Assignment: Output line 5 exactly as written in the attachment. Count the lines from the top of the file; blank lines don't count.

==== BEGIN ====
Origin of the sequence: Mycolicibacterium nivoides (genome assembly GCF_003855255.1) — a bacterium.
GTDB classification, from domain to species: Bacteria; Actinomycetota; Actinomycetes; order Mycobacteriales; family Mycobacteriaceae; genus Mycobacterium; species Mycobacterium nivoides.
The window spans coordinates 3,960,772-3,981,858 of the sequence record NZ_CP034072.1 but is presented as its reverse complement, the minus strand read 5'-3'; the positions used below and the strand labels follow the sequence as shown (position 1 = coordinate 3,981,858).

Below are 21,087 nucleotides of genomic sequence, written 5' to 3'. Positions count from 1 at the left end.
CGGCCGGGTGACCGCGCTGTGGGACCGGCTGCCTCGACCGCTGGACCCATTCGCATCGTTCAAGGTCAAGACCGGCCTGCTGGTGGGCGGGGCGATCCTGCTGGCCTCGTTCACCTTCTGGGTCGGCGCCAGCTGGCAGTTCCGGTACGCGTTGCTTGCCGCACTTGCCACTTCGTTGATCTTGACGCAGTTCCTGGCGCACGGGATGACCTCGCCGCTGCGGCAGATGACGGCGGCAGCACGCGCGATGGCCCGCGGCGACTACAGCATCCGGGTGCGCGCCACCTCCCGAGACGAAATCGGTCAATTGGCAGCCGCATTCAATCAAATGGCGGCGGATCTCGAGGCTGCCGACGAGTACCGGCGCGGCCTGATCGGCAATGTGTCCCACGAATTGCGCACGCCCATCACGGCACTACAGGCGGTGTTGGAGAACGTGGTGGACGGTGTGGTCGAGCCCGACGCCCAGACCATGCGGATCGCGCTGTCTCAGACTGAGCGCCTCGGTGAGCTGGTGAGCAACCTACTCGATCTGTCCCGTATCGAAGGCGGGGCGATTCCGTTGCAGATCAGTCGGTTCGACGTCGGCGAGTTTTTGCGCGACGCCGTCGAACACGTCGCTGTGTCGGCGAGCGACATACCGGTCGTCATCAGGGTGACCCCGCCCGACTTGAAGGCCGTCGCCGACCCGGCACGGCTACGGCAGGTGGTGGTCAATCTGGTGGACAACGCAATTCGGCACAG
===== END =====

CGGCCGGGTGACCGCGCTGTGGGACCGGCTGCCTCGACCGCTGGACCCATTCGCATCGTTCAAGGTCAAGACCGGCCTGCTGGTGGGCGGGGCGATCCTGCTGGCCTCGTTCACCTTCTGGGTCGGCGCCAGCTGGCAGTTCCGGTACGCGTTGCTTGCCGCACTTGCCACTTCGTTGATCTTGACGCAGTTCCTGGCGCACGGGATGACCTCGCCGCTGCGGCAGATGACGGCGGCAGCACGCGCGATGGCCCGCGGCGACTACAGCATCCGGGTGCGCGCCACCTCCCGAGACGAAATCGGTCAATTGGCAGCCGCATTCAATCAAATGGCGGCGGATCTCGAGGCTGCCGACGAGTACCGGCGCGGCCTGATCGGCAATGTGTCCCACGAATTGCGCACGCCCATCACGGCACTACAGGCGGTGTTGGAGAACGTGGTGGACGGTGTGGTCGAGCCCGACGCCCAGACCATGCGGATCGCGCTGTCTCAGACTGAGCGCCTCGGTGAGCTGGTGAGCAACCTACTCGATCTGTCCCGTATCGAAGGCGGGGCGATTCCGTTGCAGATCAGTCGGTTCGACGTCGGCGAGTTTTTGCGCGACGCCGTCGAACACGTCGCTGTGTCGGCGAGCGACATACCGGTCGTCATCAGGGTGACCCCGCCCGACTTGAAGGCCGTCGCCGACCCGGCACGGCTACGGCAGGTGGTGGTCAATCTGGTGGACAACGCAATTCGGCACAG